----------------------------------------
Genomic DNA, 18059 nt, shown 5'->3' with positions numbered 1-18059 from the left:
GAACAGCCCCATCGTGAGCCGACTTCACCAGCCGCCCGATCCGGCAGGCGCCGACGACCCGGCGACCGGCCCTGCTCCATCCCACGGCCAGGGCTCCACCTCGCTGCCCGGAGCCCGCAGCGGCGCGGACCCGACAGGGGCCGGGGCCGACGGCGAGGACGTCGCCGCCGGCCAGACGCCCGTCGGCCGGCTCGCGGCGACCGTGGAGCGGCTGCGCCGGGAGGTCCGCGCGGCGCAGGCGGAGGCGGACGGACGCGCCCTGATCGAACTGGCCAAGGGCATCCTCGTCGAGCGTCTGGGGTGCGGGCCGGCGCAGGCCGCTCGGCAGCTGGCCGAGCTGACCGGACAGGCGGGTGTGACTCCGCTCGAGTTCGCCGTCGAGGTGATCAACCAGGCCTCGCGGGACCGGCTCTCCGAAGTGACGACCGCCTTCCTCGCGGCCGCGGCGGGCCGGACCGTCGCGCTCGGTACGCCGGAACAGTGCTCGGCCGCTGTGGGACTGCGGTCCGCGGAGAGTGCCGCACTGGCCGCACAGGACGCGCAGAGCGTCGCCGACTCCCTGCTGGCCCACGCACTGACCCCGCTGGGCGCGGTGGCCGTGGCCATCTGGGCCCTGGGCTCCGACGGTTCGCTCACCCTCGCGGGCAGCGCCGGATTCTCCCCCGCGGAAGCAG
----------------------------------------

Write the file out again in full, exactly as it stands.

Genomic DNA, 18059 nt, shown 5'->3' with positions numbered 1-18059 from the left:
GAACAGCCCCATCGTGAGCCGACTTCACCAGCCGCCCGATCCGGCAGGCGCCGACGACCCGGCGACCGGCCCTGCTCCATCCCACGGCCAGGGCTCCACCTCGCTGCCCGGAGCCCGCAGCGGCGCGGACCCGACAGGGGCCGGGGCCGACGGCGAGGACGTCGCCGCCGGCCAGACGCCCGTCGGCCGGCTCGCGGCGACCGTGGAGCGGCTGCGCCGGGAGGTCCGCGCGGCGCAGGCGGAGGCGGACGGACGCGCCCTGATCGAACTGGCCAAGGGCATCCTCGTCGAGCGTCTGGGGTGCGGGCCGGCGCAGGCCGCTCGGCAGCTGGCCGAGCTGACCGGACAGGCGGGTGTGACTCCGCTCGAGTTCGCCGTCGAGGTGATCAACCAGGCCTCGCGGGACCGGCTCTCCGAAGTGACGACCGCCTTCCTCGCGGCCGCGGCGGGCCGGACCGTCGCGCTCGGTACGCCGGAACAGTGCTCGGCCGCTGTGGGACTGCGGTCCGCGGAGAGTGCCGCACTGGCCGCACAGGACGCGCAGAGCGTCGCCGACTCCCTGCTGGCCCACGCACTGACCCCGCTGGGCGCGGTGGCCGTGGCCATCTGGGCCCTGGGCTCCGACGGTTCGCTCACCCTCGCGGGCAGCGCCGGATTCTCCCCCGCGGAAGCAG